Milwaukee County Plans First Solar-Powered Government Building, Aims for Zero Carbon Emissions – BNN Breaking

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Milwaukee County is on the verge of creating its first government building entirely powered by solar energy, located at 1230 W. Cherry St. This initiative, part of a larger effort to decrease the county’s carbon footprint, involves the construction of a new Department of Health and Human Services building. In response to a resolution by Chairwoman Marcelia Nicholson and Sup. Priscilla E. Coggs-Jones, the county explored the feasibility of this green project, revealing potential costs between $2.2 million and $3.3 million for planning, equipment, and installation.


Strategic Investment in Solar Energy

The proposed solar array would span approximately 27,200 square feet over parking canopies, with an additional 3,200 square feet of rooftop panels, producing enough energy to meet the new building’s needs. This ambitious project is part of Milwaukee County’s broader commitment to sustainability, aiming to significantly reduce its operational carbon emissions, which predominantly come from its buildings and facilities. Despite the initial high costs and a payback period of 25 to 38 years, the project promises to offer clean energy and a hedge against future electric rate increases.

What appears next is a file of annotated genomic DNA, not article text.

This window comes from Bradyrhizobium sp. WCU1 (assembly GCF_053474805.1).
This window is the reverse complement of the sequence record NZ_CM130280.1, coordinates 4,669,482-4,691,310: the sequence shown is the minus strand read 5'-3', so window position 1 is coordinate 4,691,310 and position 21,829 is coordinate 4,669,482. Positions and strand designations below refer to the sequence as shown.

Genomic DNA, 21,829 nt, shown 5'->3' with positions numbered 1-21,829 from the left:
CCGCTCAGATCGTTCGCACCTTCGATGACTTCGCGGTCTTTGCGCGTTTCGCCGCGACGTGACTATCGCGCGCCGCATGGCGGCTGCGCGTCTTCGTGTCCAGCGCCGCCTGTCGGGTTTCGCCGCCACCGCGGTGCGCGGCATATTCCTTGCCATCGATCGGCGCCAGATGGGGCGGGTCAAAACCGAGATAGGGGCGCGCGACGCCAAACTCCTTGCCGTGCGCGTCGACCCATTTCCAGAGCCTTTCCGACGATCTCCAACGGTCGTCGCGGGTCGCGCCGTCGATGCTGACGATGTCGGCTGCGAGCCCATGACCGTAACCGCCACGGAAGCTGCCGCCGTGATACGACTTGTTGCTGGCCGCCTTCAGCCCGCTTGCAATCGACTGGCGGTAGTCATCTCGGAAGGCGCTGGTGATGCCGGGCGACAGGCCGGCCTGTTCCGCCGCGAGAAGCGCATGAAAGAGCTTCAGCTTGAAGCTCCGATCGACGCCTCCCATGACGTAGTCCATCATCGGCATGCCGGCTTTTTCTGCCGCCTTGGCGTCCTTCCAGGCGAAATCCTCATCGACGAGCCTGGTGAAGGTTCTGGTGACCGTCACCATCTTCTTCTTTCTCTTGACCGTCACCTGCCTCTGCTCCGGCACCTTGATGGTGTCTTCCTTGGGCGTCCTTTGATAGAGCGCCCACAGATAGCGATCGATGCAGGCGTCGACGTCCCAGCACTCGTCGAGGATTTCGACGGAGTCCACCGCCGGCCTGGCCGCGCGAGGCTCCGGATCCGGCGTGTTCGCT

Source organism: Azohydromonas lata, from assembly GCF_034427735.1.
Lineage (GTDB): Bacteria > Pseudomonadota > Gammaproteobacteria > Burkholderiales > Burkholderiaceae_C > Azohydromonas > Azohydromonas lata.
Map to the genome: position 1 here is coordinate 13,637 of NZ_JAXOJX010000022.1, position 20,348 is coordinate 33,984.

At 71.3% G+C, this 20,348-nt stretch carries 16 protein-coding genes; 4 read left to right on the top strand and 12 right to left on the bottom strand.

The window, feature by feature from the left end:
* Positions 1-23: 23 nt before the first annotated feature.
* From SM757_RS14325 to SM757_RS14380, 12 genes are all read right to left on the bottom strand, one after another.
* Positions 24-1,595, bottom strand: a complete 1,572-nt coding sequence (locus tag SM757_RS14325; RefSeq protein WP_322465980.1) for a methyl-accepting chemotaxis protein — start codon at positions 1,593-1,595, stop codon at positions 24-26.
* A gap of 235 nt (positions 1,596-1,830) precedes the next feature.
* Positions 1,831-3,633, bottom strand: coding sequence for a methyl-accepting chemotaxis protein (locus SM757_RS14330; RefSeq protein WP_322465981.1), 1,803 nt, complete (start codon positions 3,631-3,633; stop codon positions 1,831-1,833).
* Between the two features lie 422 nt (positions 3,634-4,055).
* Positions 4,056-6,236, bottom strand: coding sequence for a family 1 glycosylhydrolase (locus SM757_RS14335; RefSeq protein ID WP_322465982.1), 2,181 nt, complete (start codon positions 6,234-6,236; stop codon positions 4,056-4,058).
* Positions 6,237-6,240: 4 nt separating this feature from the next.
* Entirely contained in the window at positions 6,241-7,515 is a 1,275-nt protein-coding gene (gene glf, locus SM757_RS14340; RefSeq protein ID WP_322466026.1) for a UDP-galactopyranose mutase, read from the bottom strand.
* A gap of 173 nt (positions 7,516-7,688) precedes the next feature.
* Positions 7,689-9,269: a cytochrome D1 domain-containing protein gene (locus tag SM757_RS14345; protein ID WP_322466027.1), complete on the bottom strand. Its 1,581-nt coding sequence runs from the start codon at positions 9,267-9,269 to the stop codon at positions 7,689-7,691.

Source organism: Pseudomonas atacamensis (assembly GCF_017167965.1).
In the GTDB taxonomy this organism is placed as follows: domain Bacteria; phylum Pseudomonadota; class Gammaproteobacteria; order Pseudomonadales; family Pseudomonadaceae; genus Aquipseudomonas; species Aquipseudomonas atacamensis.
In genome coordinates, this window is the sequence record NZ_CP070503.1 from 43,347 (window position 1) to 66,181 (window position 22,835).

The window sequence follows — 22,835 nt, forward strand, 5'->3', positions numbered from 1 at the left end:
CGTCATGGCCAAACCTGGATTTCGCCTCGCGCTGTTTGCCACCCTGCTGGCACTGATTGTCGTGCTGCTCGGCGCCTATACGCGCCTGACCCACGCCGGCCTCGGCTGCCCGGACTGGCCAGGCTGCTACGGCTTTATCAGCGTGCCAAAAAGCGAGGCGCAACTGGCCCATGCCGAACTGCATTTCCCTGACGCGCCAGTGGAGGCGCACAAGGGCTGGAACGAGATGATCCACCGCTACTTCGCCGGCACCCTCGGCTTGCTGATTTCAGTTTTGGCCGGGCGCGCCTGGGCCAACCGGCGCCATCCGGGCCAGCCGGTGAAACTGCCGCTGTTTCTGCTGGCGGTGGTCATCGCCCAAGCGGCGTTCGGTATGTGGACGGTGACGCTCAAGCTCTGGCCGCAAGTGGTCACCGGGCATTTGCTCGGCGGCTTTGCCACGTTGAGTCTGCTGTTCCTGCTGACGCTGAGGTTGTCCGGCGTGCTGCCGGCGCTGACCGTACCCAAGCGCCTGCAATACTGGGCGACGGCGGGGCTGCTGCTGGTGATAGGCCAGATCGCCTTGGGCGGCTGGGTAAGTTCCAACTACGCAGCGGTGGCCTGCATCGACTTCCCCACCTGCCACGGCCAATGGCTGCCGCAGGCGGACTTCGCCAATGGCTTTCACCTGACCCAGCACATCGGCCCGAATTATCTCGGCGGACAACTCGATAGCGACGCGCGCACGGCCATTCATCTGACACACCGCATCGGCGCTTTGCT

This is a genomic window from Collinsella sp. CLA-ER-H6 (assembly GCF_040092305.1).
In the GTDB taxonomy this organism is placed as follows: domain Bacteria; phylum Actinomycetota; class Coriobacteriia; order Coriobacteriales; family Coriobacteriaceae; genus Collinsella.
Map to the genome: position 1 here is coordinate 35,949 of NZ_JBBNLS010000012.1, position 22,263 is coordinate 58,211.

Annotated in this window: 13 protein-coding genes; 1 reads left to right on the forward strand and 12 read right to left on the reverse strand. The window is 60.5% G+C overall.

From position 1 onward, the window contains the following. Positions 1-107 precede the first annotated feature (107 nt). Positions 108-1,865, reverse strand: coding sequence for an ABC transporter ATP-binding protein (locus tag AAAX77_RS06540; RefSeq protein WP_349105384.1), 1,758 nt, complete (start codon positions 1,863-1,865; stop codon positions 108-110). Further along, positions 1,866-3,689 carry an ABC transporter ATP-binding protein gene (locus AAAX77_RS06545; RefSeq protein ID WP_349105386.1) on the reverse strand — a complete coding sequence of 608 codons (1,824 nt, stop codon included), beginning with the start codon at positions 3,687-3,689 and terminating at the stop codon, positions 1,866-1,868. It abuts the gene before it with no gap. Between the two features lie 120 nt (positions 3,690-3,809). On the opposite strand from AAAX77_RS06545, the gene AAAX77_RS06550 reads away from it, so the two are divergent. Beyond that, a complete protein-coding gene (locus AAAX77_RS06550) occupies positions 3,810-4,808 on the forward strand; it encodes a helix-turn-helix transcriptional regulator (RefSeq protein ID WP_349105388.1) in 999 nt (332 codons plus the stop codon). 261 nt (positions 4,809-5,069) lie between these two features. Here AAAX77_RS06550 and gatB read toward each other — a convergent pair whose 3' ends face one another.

Pushing Towards a Greener Future


Milwaukee County’s sustainability efforts are not new; in 2022, 64% of its operational carbon emissions came from powering its buildings. The solar project aligns with the county’s goals to achieve zero carbon emissions by 2050 and a 45% reduction from 2005 levels by 2030. Furthermore, the county is exploring state and federal rebates and tax incentives to make the solar array project more economically viable. These efforts are part of a larger legislative and budgetary framework aimed at incorporating climate considerations into the county’s infrastructure projects.

Decision Time for Milwaukee County

The decision to move forward with the solar-powered building project rests with the Milwaukee County Board and the County Executive, who control the budget. The project’s alignment with the county’s climate goals and potential for cost savings in the long run could make it a priority. The initiative also reflects a growing trend among local governments to invest in renewable energy sources as a means to combat climate change and promote sustainability. As Milwaukee County weighs its options, this project stands as a testament to its commitment to a greener, more sustainable future.

As Milwaukee County deliberates on the solar array project, its decision will not only impact its budget but also set a precedent for how local governments can lead in the fight against climate change. By prioritizing sustainability and clean energy, Milwaukee County is positioning itself as a leader in green government initiatives, showcasing the potential for other municipalities to follow suit. This project, if approved, could become a tangible symbol of Milwaukee County’s dedication to environmental stewardship and a healthier planet for future generations.

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